Sole traders vs. Partnerships vs. Limited Companies
whoever opens up a business is a sole trader as long as he is the single owner of the
business. Legally, the business and the owner are not separate entities; they are one
and the same. However, accounting views the business as a separate entity to be
distinguished from its owner. Nevertheless, the sole trader is still personally liable for
the debts of the business.
A partnership is an unincorporated business that is owned by two or more persons
known as partners. A partnership is governed by the Partnership Act 1890, and it is
formally established by means of a partnership agreement, which specifies such
matters as the distribution of profits, salaries, etc.
As with sole traders, accounting views the partnership as a separate business entity to
be distinguished from its owners. Similarly, each partner is responsible for the debts of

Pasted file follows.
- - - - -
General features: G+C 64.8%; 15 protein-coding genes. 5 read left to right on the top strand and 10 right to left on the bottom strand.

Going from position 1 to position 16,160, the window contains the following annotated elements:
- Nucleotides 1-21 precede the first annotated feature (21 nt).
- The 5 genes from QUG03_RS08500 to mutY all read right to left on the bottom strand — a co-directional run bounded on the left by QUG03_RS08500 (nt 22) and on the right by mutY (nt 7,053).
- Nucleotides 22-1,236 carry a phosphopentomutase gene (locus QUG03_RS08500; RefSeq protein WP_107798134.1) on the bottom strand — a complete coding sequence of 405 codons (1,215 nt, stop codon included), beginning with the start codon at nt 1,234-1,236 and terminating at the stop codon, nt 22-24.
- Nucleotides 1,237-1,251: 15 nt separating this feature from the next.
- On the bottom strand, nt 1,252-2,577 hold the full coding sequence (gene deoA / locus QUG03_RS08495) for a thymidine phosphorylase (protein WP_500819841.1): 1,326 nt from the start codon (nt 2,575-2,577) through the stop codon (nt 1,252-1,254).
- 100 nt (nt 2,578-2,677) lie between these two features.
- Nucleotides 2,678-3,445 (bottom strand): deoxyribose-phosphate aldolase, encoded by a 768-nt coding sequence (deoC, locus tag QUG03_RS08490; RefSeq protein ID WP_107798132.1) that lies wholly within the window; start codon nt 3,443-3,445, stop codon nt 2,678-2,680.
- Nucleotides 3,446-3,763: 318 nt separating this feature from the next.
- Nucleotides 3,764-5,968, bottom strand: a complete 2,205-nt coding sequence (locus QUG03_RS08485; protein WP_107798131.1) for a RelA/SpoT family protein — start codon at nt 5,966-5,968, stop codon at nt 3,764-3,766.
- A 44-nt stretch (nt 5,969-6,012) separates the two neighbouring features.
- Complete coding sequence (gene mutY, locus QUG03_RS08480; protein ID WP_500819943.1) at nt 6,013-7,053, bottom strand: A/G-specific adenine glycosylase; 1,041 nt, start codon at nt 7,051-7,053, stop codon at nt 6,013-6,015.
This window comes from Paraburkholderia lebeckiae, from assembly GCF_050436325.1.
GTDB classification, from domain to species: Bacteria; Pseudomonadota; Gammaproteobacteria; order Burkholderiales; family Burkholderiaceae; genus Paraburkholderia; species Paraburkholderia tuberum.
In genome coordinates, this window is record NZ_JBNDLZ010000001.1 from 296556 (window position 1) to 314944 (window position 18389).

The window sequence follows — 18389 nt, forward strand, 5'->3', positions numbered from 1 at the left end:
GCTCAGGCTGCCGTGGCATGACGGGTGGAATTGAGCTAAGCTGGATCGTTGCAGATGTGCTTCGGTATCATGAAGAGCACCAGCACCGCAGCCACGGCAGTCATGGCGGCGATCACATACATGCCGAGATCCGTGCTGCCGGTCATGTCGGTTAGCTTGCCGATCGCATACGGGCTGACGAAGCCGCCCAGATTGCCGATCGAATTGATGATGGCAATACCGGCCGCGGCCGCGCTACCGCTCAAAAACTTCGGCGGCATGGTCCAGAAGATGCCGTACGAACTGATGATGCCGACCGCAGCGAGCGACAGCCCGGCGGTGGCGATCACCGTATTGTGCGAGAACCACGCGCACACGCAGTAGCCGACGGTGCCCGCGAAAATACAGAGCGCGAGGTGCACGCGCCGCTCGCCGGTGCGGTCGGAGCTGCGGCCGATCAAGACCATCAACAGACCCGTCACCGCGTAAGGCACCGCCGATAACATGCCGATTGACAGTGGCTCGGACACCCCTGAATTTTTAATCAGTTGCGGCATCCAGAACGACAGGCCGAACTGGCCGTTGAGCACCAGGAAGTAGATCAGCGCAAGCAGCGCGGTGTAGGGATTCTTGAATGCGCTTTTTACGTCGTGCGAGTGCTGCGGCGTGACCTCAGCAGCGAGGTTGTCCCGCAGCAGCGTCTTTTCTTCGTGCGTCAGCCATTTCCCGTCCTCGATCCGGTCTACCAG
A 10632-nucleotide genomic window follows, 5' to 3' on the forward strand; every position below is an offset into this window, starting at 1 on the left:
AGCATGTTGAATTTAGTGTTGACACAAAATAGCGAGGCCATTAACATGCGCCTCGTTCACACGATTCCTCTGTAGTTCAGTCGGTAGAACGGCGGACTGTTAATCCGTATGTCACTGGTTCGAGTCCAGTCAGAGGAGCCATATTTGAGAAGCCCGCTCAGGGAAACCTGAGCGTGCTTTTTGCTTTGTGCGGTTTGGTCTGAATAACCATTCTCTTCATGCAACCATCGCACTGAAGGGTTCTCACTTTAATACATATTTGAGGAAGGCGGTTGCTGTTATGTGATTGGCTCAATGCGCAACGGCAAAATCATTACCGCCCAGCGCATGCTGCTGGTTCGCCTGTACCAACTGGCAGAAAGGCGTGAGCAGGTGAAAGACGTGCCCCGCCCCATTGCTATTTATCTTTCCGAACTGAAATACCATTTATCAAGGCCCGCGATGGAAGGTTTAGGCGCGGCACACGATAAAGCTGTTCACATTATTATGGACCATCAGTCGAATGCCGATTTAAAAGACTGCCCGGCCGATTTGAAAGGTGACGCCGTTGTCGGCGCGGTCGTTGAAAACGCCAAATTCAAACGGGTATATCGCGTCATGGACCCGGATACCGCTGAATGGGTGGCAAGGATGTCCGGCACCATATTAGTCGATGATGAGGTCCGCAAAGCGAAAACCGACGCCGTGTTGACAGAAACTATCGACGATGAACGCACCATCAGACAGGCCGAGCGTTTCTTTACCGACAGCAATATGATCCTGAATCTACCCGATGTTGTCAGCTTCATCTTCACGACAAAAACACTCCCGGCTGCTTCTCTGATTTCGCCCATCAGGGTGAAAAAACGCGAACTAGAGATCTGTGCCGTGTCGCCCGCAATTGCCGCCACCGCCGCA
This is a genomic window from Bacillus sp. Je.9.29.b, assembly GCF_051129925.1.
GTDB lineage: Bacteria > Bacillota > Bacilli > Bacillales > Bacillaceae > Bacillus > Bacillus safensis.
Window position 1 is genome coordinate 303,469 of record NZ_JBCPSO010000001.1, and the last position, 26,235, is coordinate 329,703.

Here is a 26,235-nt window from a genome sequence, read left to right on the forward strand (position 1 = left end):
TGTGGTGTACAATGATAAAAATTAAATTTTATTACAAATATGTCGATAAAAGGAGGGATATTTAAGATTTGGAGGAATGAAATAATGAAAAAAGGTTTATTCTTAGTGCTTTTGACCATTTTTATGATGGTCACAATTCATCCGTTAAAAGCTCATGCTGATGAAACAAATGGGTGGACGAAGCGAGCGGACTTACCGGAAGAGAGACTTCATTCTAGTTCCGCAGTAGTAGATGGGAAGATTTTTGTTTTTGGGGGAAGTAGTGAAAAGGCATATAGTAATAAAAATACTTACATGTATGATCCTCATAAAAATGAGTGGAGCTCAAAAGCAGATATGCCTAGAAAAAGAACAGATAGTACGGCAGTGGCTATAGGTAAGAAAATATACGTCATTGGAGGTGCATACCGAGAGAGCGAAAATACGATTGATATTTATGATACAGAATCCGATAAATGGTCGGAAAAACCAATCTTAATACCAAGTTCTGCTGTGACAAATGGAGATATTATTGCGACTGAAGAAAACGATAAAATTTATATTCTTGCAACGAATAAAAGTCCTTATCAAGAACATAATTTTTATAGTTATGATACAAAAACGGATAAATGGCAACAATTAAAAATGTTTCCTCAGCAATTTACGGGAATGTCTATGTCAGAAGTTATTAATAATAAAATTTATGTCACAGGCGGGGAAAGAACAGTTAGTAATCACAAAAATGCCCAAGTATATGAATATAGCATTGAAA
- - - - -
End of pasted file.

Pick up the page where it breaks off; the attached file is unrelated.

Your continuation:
the business. This means that each partner has what is called an unlimited liability.
Limited companies are governed by the Companies Act 1986, and the owners of a
limited company are its members or shareholders.
There are two classes of a limited company, which are:
- Private Companies, they are owned by members and they cannot invite members
of the public to invest in their equity (ownership).
- Public Companies, they are owned by shareholders, who may purchase further
shares or sell the ones they own to the general public on a Stock Exchange.
As with Sole Traders and Partnerships, a limited company is also viewed as a separate